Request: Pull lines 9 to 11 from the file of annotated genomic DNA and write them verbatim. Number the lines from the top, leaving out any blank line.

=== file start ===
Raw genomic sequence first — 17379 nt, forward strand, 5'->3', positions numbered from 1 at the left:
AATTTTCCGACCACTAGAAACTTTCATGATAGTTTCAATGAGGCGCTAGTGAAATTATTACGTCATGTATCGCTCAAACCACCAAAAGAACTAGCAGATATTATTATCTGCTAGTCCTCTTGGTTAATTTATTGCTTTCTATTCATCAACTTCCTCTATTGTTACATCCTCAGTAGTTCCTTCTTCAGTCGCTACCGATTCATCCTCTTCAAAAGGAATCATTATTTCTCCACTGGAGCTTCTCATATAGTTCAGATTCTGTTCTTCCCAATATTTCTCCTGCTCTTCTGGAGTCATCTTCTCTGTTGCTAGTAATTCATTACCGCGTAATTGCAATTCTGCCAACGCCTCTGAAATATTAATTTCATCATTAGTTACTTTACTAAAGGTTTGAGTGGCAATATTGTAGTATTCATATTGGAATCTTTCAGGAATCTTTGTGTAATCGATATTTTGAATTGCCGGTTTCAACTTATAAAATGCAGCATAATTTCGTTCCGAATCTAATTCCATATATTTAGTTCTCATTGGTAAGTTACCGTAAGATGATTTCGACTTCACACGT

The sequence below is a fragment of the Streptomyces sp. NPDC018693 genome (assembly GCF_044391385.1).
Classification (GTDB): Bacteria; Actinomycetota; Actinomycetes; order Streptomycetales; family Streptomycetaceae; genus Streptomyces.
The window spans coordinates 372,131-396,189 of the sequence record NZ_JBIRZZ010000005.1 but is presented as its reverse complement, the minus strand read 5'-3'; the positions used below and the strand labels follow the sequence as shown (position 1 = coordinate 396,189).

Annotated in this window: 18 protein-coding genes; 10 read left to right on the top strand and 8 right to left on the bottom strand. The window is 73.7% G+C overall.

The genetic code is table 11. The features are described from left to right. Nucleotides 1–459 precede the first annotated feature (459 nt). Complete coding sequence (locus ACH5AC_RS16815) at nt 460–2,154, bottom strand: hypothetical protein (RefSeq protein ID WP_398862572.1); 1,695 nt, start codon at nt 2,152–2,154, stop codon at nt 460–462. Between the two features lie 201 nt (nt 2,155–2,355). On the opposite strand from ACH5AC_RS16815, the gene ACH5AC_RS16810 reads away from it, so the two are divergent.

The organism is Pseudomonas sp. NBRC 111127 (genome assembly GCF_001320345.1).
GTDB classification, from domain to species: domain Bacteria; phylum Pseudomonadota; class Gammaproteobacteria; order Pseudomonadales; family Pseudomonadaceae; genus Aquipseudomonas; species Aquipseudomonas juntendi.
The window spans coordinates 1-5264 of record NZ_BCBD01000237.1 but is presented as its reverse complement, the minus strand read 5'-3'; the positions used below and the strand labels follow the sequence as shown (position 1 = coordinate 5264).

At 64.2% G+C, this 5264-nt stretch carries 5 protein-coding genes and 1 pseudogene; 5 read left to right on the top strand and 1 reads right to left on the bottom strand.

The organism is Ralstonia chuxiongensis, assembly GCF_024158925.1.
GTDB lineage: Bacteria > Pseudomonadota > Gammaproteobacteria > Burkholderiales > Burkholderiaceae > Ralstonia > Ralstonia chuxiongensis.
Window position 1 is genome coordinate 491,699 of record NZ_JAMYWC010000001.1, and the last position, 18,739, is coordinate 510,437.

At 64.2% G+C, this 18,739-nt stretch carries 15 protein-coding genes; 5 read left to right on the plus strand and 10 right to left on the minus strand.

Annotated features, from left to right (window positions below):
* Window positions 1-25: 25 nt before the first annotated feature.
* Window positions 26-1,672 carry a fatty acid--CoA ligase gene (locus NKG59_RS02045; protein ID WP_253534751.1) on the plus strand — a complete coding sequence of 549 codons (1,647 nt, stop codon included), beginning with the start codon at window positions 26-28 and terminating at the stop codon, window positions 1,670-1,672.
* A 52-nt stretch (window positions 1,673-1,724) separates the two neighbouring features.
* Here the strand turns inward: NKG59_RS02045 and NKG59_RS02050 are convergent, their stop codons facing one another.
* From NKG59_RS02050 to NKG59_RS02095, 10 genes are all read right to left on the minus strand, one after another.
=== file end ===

GTDB classification, from domain to species: domain Bacteria; phylum Pseudomonadota; class Gammaproteobacteria; order Pseudomonadales; family Pseudomonadaceae; genus Aquipseudomonas; species Aquipseudomonas juntendi.
The window spans coordinates 1-5264 of record NZ_BCBD01000237.1 but is presented as its reverse complement, the minus strand read 5'-3'; the positions used below and the strand labels follow the sequence as shown (position 1 = coordinate 5264).

At 64.2% G+C, this 5264-nt stretch carries 5 protein-coding genes and 1 pseudogene; 5 read left to right on the top strand and 1 reads right to left on the bottom strand.